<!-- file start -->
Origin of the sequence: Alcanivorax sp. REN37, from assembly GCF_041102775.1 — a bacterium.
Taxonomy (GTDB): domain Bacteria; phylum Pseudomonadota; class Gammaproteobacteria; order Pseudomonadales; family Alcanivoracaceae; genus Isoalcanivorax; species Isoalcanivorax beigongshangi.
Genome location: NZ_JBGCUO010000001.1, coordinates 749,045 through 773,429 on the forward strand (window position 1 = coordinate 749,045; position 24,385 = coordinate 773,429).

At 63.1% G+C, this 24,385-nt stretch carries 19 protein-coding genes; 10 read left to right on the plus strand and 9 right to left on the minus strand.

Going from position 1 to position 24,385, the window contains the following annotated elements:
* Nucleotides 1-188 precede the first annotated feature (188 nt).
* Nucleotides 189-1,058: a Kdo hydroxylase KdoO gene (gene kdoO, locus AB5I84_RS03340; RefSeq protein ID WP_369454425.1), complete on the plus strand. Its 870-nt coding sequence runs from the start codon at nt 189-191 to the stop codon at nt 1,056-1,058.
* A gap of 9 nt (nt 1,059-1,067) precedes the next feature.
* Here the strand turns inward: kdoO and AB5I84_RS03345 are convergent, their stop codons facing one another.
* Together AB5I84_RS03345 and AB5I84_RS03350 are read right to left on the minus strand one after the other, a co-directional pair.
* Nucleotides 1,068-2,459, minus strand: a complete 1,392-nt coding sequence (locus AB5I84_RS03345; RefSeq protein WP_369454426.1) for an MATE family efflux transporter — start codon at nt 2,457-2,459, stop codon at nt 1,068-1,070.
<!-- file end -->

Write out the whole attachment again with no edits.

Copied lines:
Origin of the sequence: Alcanivorax sp. REN37, from assembly GCF_041102775.1 — a bacterium.
Taxonomy (GTDB): domain Bacteria; phylum Pseudomonadota; class Gammaproteobacteria; order Pseudomonadales; family Alcanivoracaceae; genus Isoalcanivorax; species Isoalcanivorax beigongshangi.
Genome location: NZ_JBGCUO010000001.1, coordinates 749,045 through 773,429 on the forward strand (window position 1 = coordinate 749,045; position 24,385 = coordinate 773,429).

At 63.1% G+C, this 24,385-nt stretch carries 19 protein-coding genes; 10 read left to right on the plus strand and 9 right to left on the minus strand.

Going from position 1 to position 24,385, the window contains the following annotated elements:
* Nucleotides 1-188 precede the first annotated feature (188 nt).
* Nucleotides 189-1,058: a Kdo hydroxylase KdoO gene (gene kdoO, locus AB5I84_RS03340; RefSeq protein ID WP_369454425.1), complete on the plus strand. Its 870-nt coding sequence runs from the start codon at nt 189-191 to the stop codon at nt 1,056-1,058.
* A gap of 9 nt (nt 1,059-1,067) precedes the next feature.
* Here the strand turns inward: kdoO and AB5I84_RS03345 are convergent, their stop codons facing one another.
* Together AB5I84_RS03345 and AB5I84_RS03350 are read right to left on the minus strand one after the other, a co-directional pair.
* Nucleotides 1,068-2,459, minus strand: a complete 1,392-nt coding sequence (locus AB5I84_RS03345; RefSeq protein WP_369454426.1) for an MATE family efflux transporter — start codon at nt 2,457-2,459, stop codon at nt 1,068-1,070.